All urban green spaces in Riedstadt are maintained by urban gardeners and workers. The maintenance costs were calculated on the basis of the working time for the maintenance of the plots of the different types of vegetation for the whole period for which data are available: 2010 to 2018 for the oldest meadows, less for younger meadows; average costs over a period of five years before the conversion for woody vegetation.

Statistical analysis

Pitfall trap samples from the same plot were pooled across the two trap positions (arthropod numbers did not differ significantly between the plot center and edge; S3 Table) and the five sampling events to compensate for short-term weather-related fluctuations in arthropod activity during the study period and to reduce the influence of outliers [55]. As some pitfall traps were destroyed at individual sampling dates (12 of 400 traps were lost), the pooled arthropod numbers per plot were standardized to the number of usable traps (ranging between seven and ten per plot for all five sampling events). We used linear mixed effects models (LME; using the lme() function of the nlme package [59]) to analyze the effects of vegetation type, plot size and plot distance to the city boundary on the standardized activity abundance (pitfall traps) or density (biocenometer) of arthropod groups represented by at least 98 individuals (i.e., the total number of Orthoptera) summed across all samples in both study years. The 13 arthropod taxa thus selected represented 97% of all arthropods sampled in both study years (S1 Table). Arthropod abundances were square root transformed where necessary to account for heteroscedasticity. All LMEs for individual taxa contained “plot ID” nested in “district” as a random effect to account for the nested design. Individual effects of vegetation type were then analyzed using one-way ANOVA and Tukey-HSD post-hoc tests on the LMEs. We used the glht() function of the multcomp package [60] for the post-hoc tests. The strength and direction of effects from continuous variables (plot size and distance to city boundary) were obtained from estimates in model summaries. Spearman rank correlation was used to evaluate the relationship between abundance and incidence of taxa in the same plots, and between incidences of taxa in the two study years. To assess the effects of mowing regime, we used paired t-tests or paired samples Wilcoxon tests (when assumptions of normality and heteroscedasticity of t-tests were not met following square root transformation of data) for the subset of meadow plots that contained both mown and unmown spots. All statistical analyses were performed with R version 3.6.2 [61].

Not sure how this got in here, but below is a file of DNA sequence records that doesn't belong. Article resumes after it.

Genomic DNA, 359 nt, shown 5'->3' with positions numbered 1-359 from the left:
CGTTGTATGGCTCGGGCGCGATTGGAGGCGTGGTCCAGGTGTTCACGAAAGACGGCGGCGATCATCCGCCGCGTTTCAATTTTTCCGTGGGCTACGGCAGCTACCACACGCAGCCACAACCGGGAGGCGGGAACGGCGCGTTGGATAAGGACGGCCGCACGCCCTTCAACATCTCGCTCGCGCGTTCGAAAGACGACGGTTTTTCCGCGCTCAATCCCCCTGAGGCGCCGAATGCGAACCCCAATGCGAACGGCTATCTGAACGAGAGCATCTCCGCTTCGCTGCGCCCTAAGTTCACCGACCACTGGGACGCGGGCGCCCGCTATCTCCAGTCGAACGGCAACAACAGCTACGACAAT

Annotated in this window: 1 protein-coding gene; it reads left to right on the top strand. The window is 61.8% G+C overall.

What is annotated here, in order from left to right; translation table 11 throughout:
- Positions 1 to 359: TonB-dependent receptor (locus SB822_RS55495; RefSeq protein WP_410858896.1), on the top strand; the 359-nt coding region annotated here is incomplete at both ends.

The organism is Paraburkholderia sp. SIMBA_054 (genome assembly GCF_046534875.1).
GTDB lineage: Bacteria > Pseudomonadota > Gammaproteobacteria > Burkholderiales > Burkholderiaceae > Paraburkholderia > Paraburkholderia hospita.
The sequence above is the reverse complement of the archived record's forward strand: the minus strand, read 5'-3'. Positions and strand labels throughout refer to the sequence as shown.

Overview on arthropod abundance